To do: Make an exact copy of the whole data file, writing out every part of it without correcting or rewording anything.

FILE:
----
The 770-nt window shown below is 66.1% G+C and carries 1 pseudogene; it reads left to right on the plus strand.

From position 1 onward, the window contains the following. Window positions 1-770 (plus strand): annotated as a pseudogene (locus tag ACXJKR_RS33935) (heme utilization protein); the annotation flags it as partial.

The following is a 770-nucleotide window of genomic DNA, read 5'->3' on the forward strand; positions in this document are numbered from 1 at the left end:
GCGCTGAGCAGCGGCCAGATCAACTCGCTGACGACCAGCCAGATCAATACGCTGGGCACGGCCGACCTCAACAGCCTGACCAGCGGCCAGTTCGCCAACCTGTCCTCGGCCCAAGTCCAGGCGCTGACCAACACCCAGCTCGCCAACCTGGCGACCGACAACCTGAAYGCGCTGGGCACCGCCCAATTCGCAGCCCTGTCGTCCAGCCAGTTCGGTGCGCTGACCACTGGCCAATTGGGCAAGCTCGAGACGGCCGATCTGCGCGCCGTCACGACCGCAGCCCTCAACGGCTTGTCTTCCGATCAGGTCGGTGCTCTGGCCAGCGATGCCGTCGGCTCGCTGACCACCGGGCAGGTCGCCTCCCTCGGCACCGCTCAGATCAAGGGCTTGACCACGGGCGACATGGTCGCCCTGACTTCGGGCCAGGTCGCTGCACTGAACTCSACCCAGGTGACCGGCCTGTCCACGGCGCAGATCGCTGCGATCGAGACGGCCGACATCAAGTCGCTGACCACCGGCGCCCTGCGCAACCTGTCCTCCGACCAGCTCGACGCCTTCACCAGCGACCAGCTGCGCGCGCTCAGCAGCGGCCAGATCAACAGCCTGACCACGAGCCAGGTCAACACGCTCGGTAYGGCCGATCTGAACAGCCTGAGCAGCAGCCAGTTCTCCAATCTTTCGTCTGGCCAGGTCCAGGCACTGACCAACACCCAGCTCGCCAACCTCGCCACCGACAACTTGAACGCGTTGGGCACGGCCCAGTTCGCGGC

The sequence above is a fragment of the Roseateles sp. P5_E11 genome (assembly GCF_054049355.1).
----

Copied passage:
The 770-nt window shown below is 66.1% G+C and carries 1 pseudogene; it reads left to right on the plus strand.

From position 1 onward, the window contains the following. Window positions 1-770 (plus strand): annotated as a pseudogene (locus tag ACXJKR_RS33935) (heme utilization protein); the annotation flags it as partial.

The following is a 770-nucleotide window of genomic DNA, read 5'->3' on the forward strand; positions in this document are numbered from 1 at the left end:
GCGCTGAGCAGCGGCCAGATCAACTCGCTGACGACCAGCCAGATCAATACGCTGGGCACGGCCGACCTCAACAGCCTGACCAGCGGCCAGTTCGCCAACCTGTCCTCGGCCCAAGTCCAGGCGCTGACCAACACCCAGCTCGCCAACCTGGCGACCGACAACCTGAAYGCGCTGGGCACCGCCCAATTCGCAGCCCTGTCGTCCAGCCAGTTCGGTGCGCTGACCACTGGCCAATTGGGCAAGCTCGAGACGGCCGATCTGCGCGCCGTCACGACCGCAGCCCTCAACGGCTTGTCTTCCGATCAGGTCGGTGCTCTGGCCAGCGATGCCGTCGGCTCGCTGACCACCGGGCAGGTCGCCTCCCTCGGCACCGCTCAGATCAAGGGCTTGACCACGGGCGACATGGTCGCCCTGACTTCGGGCCAGGTCGCTGCACTGAACTCSACCCAGGTGACCGGCCTGTCCACGGCGCAGATCGCTGCGATCGAGACGGCCGACATCAAGTCGCTGACCACCGGCGCCCTGCGCAACCTGTCCTCCGACCAGCTCGACGCCTTCACCAGCGACCAGCTGCGCGCGCTCAGCAGCGGCCAGATCAACAGCCTGACCACGAGCCAGGTCAACACGCTCGGTAYGGCCGATCTGAACAGCCTGAGCAGCAGCCAGTTCTCCAATCTTTCGTCTGGCCAGGTCCAGGCACTGACCAACACCCAGCTCGCCAACCTCGCCACCGACAACTTGAACGCGTTGGGCACGGCCCAGTTCGCGGC

The sequence above is a fragment of the Roseateles sp. P5_E11 genome (assembly GCF_054049355.1).